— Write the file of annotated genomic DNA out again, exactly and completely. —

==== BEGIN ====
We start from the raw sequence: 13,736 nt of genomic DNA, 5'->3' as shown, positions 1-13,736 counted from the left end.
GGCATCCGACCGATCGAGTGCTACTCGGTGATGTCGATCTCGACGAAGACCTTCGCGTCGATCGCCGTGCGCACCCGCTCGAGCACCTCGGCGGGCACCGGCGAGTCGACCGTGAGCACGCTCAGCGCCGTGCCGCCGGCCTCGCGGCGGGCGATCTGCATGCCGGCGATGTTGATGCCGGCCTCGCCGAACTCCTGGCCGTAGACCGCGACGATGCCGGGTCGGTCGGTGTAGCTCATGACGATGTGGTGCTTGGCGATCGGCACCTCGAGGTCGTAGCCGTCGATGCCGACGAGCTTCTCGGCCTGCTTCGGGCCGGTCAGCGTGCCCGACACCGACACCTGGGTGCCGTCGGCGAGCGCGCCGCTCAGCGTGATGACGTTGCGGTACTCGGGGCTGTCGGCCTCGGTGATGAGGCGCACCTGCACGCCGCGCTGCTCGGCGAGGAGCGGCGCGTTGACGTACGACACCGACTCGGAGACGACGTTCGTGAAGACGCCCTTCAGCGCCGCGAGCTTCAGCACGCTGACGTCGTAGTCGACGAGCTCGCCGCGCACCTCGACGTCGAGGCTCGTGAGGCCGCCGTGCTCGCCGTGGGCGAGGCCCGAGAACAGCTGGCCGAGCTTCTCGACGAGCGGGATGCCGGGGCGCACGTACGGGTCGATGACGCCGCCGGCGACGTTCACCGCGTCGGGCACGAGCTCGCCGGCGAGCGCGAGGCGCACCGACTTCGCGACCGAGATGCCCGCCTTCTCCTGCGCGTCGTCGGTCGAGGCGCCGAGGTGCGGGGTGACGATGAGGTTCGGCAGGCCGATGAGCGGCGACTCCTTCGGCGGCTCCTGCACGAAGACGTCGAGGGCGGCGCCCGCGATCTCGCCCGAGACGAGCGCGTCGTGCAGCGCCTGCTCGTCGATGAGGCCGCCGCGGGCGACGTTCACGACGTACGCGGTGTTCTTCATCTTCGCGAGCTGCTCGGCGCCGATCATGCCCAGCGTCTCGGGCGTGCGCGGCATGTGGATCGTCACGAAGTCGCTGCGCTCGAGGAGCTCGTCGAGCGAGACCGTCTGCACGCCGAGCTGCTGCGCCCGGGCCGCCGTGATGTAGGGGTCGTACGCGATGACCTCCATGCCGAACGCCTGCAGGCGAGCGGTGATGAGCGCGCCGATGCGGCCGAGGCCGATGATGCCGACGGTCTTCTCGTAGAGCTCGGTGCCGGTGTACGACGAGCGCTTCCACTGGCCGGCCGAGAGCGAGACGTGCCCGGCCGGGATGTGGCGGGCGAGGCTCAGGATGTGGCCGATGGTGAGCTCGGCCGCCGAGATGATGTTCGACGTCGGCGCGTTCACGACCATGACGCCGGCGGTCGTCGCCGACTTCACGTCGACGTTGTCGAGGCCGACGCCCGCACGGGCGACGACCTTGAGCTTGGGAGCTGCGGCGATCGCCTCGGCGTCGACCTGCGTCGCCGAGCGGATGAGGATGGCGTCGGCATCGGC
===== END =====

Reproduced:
We start from the raw sequence: 13,736 nt of genomic DNA, 5'->3' as shown, positions 1-13,736 counted from the left end.
GGCATCCGACCGATCGAGTGCTACTCGGTGATGTCGATCTCGACGAAGACCTTCGCGTCGATCGCCGTGCGCACCCGCTCGAGCACCTCGGCGGGCACCGGCGAGTCGACCGTGAGCACGCTCAGCGCCGTGCCGCCGGCCTCGCGGCGGGCGATCTGCATGCCGGCGATGTTGATGCCGGCCTCGCCGAACTCCTGGCCGTAGACCGCGACGATGCCGGGTCGGTCGGTGTAGCTCATGACGATGTGGTGCTTGGCGATCGGCACCTCGAGGTCGTAGCCGTCGATGCCGACGAGCTTCTCGGCCTGCTTCGGGCCGGTCAGCGTGCCCGACACCGACACCTGGGTGCCGTCGGCGAGCGCGCCGCTCAGCGTGATGACGTTGCGGTACTCGGGGCTGTCGGCCTCGGTGATGAGGCGCACCTGCACGCCGCGCTGCTCGGCGAGGAGCGGCGCGTTGACGTACGACACCGACTCGGAGACGACGTTCGTGAAGACGCCCTTCAGCGCCGCGAGCTTCAGCACGCTGACGTCGTAGTCGACGAGCTCGCCGCGCACCTCGACGTCGAGGCTCGTGAGGCCGCCGTGCTCGCCGTGGGCGAGGCCCGAGAACAGCTGGCCGAGCTTCTCGACGAGCGGGATGCCGGGGCGCACGTACGGGTCGATGACGCCGCCGGCGACGTTCACCGCGTCGGGCACGAGCTCGCCGGCGAGCGCGAGGCGCACCGACTTCGCGACCGAGATGCCCGCCTTCTCCTGCGCGTCGTCGGTCGAGGCGCCGAGGTGCGGGGTGACGATGAGGTTCGGCAGGCCGATGAGCGGCGACTCCTTCGGCGGCTCCTGCACGAAGACGTCGAGGGCGGCGCCCGCGATCTCGCCCGAGACGAGCGCGTCGTGCAGCGCCTGCTCGTCGATGAGGCCGCCGCGGGCGACGTTCACGACGTACGCGGTGTTCTTCATCTTCGCGAGCTGCTCGGCGCCGATCATGCCCAGCGTCTCGGGCGTGCGCGGCATGTGGATCGTCACGAAGTCGCTGCGCTCGAGGAGCTCGTCGAGCGAGACCGTCTGCACGCCGAGCTGCTGCGCCCGGGCCGCCGTGATGTAGGGGTCGTACGCGATGACCTCCATGCCGAACGCCTGCAGGCGAGCGGTGATGAGCGCGCCGATGCGGCCGAGGCCGATGATGCCGACGGTCTTCTCGTAGAGCTCGGTGCCGGTGTACGACGAGCGCTTCCACTGGCCGGCCGAGAGCGAGACGTGCCCGGCCGGGATGTGGCGGGCGAGGCTCAGGATGTGGCCGATGGTGAGCTCGGCCGCCGAGATGATGTTCGACGTCGGCGCGTTCACGACCATGACGCCGGCGGTCGTCGCCGACTTCACGTCGACGTTGTCGAGGCCGACGCCCGCACGGGCGACGACCTTGAGCTTGGGAGCTGCGGCGATCGCCTCGGCGTCGACCTGCGTCGCCGAGCGGATGAGGATGGCGTCGGCATCGGC